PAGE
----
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A shed the size of a town:​ what Britain’s giant distribution centres​ tell​ us about modern life (The Guardian)

April 16, 2018

  • These boxes are of such importance that some are classed as “nationally significant infrastructure projects”, which means that national government rather than local authorities give them planning permission.

  • But, in a country where land is as constrained as in Britain, where it is a struggle to find space for other such essentials as new housing, the growth of big sheds is particularly hard to accommodate.

  • If it is a fast-moving business, wherein a building 10 times the volume of St Paul’s Cathedral might go up in six months, it might take a decade to assemble a site out of former farmland, and win planning permission for it.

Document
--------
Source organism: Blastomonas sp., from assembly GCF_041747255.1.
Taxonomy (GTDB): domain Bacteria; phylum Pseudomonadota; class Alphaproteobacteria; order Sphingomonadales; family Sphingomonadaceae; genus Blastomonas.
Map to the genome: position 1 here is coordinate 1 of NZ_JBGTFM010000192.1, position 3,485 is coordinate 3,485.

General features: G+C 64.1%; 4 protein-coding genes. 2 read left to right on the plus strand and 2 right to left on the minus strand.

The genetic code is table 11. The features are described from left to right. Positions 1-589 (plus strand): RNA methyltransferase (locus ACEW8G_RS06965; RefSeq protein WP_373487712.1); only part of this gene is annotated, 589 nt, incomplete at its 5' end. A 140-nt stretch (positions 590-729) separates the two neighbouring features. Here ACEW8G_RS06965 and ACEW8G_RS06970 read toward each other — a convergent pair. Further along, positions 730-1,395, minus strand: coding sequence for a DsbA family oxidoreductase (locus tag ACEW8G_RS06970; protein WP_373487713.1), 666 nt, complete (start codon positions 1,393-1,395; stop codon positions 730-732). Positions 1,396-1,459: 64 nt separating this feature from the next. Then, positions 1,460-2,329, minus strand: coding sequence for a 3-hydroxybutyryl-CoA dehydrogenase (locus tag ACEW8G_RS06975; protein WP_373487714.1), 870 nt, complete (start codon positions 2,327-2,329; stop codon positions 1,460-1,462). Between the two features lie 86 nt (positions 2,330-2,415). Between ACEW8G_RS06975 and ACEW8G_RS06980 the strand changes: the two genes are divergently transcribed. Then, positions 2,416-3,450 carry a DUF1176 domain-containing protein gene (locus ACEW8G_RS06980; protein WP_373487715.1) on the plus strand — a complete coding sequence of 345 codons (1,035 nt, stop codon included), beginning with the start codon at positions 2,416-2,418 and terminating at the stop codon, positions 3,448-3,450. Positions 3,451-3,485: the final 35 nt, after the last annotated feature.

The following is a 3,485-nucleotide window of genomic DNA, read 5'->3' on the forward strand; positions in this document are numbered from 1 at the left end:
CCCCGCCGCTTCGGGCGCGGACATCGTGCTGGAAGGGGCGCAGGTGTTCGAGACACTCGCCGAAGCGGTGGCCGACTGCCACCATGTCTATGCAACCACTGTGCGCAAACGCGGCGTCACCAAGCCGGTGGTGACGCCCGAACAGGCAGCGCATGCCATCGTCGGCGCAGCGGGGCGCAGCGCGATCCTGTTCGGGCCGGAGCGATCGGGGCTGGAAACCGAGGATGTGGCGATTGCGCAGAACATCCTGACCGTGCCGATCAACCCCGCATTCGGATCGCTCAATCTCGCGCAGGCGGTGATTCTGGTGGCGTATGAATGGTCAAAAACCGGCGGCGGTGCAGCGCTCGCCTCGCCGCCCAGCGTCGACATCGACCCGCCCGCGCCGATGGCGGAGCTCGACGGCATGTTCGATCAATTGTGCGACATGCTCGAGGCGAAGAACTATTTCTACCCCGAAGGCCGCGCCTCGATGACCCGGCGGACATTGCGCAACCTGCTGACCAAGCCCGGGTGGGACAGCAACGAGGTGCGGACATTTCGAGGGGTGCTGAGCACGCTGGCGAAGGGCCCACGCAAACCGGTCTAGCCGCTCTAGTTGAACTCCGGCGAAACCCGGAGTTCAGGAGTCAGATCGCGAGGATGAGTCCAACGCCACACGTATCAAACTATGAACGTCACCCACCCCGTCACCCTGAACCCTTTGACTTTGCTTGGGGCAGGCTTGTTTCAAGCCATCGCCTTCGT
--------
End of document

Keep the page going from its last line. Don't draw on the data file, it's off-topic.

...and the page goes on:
• In Lutterworth there is a campaign group called Magna Park Is Big Enough, which in January persuaded the local council to refuse, by a margin of two votes, a planned expansion.

  • There is, therefore, a motivation to “innovate in a mindful and respectful way”.

  • A “new breed of superstructures trying very hard to disappear”. Off the M5, for example, near Bridgwater in Somerset, a huge Morrisons distribution centre is clad in long horizontal strips of varying shades of green.

  • Their scale and growth are a consequence of the fact that all that physicality and volume that the virtual world displaces has to go somewhere.










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